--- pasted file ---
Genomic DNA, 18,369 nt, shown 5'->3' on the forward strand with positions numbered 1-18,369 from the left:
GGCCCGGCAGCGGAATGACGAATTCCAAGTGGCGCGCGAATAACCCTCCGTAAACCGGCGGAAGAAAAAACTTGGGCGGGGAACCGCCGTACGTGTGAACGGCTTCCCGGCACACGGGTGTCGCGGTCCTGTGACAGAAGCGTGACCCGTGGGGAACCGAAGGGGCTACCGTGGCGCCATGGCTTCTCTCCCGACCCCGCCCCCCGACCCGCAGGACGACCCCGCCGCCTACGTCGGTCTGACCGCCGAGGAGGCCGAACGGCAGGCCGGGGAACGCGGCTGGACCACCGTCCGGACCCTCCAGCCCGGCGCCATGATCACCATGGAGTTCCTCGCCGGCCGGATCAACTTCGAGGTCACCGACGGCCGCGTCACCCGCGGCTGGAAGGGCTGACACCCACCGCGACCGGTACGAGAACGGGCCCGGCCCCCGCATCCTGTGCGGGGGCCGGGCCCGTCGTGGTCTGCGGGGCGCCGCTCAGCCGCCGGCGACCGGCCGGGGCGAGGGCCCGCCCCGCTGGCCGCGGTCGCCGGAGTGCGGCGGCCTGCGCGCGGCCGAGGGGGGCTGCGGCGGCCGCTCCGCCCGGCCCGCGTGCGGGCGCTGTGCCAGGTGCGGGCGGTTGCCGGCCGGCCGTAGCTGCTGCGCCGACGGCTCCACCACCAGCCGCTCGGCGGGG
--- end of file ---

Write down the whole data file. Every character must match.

Genomic DNA, 18,369 nt, shown 5'->3' on the forward strand with positions numbered 1-18,369 from the left:
GGCCCGGCAGCGGAATGACGAATTCCAAGTGGCGCGCGAATAACCCTCCGTAAACCGGCGGAAGAAAAAACTTGGGCGGGGAACCGCCGTACGTGTGAACGGCTTCCCGGCACACGGGTGTCGCGGTCCTGTGACAGAAGCGTGACCCGTGGGGAACCGAAGGGGCTACCGTGGCGCCATGGCTTCTCTCCCGACCCCGCCCCCCGACCCGCAGGACGACCCCGCCGCCTACGTCGGTCTGACCGCCGAGGAGGCCGAACGGCAGGCCGGGGAACGCGGCTGGACCACCGTCCGGACCCTCCAGCCCGGCGCCATGATCACCATGGAGTTCCTCGCCGGCCGGATCAACTTCGAGGTCACCGACGGCCGCGTCACCCGCGGCTGGAAGGGCTGACACCCACCGCGACCGGTACGAGAACGGGCCCGGCCCCCGCATCCTGTGCGGGGGCCGGGCCCGTCGTGGTCTGCGGGGCGCCGCTCAGCCGCCGGCGACCGGCCGGGGCGAGGGCCCGCCCCGCTGGCCGCGGTCGCCGGAGTGCGGCGGCCTGCGCGCGGCCGAGGGGGGCTGCGGCGGCCGCTCCGCCCGGCCCGCGTGCGGGCGCTGTGCCAGGTGCGGGCGGTTGCCGGCCGGCCGTAGCTGCTGCGCCGACGGCTCCACCACCAGCCGCTCGGCGGGG